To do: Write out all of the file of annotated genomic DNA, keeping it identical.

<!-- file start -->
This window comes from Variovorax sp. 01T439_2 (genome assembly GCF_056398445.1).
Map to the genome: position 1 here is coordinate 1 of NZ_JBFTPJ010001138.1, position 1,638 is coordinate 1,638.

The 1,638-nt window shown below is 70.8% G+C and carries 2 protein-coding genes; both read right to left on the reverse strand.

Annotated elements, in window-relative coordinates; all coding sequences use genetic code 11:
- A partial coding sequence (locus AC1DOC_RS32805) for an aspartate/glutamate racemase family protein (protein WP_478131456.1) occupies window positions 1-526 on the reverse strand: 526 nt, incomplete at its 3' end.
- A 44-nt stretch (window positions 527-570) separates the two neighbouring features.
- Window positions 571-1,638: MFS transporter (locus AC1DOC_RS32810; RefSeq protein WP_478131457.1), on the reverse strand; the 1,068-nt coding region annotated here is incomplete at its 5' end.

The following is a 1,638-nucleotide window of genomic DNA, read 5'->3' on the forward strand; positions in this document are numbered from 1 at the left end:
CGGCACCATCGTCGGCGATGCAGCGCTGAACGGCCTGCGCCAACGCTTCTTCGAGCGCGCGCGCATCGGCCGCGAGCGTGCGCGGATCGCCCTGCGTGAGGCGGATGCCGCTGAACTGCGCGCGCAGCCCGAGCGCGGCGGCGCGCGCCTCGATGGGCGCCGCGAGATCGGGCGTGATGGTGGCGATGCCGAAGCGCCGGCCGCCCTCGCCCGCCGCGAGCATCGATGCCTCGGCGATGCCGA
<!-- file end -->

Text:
This window comes from Variovorax sp. 01T439_2 (genome assembly GCF_056398445.1).
Map to the genome: position 1 here is coordinate 1 of NZ_JBFTPJ010001138.1, position 1,638 is coordinate 1,638.

The 1,638-nt window shown below is 70.8% G+C and carries 2 protein-coding genes; both read right to left on the reverse strand.

Annotated elements, in window-relative coordinates; all coding sequences use genetic code 11:
- A partial coding sequence (locus AC1DOC_RS32805) for an aspartate/glutamate racemase family protein (protein WP_478131456.1) occupies window positions 1-526 on the reverse strand: 526 nt, incomplete at its 3' end.
- A 44-nt stretch (window positions 527-570) separates the two neighbouring features.
- Window positions 571-1,638: MFS transporter (locus AC1DOC_RS32810; RefSeq protein WP_478131457.1), on the reverse strand; the 1,068-nt coding region annotated here is incomplete at its 5' end.

The following is a 1,638-nucleotide window of genomic DNA, read 5'->3' on the forward strand; positions in this document are numbered from 1 at the left end:
CGGCACCATCGTCGGCGATGCAGCGCTGAACGGCCTGCGCCAACGCTTCTTCGAGCGCGCGCGCATCGGCCGCGAGCGTGCGCGGATCGCCCTGCGTGAGGCGGATGCCGCTGAACTGCGCGCGCAGCCCGAGCGCGGCGGCGCGCGCCTCGATGGGCGCCGCGAGATCGGGCGTGATGGTGGCGATGCCGAAGCGCCGGCCGCCCTCGCCCGCCGCGAGCATCGATGCCTCGGCGATGCCGA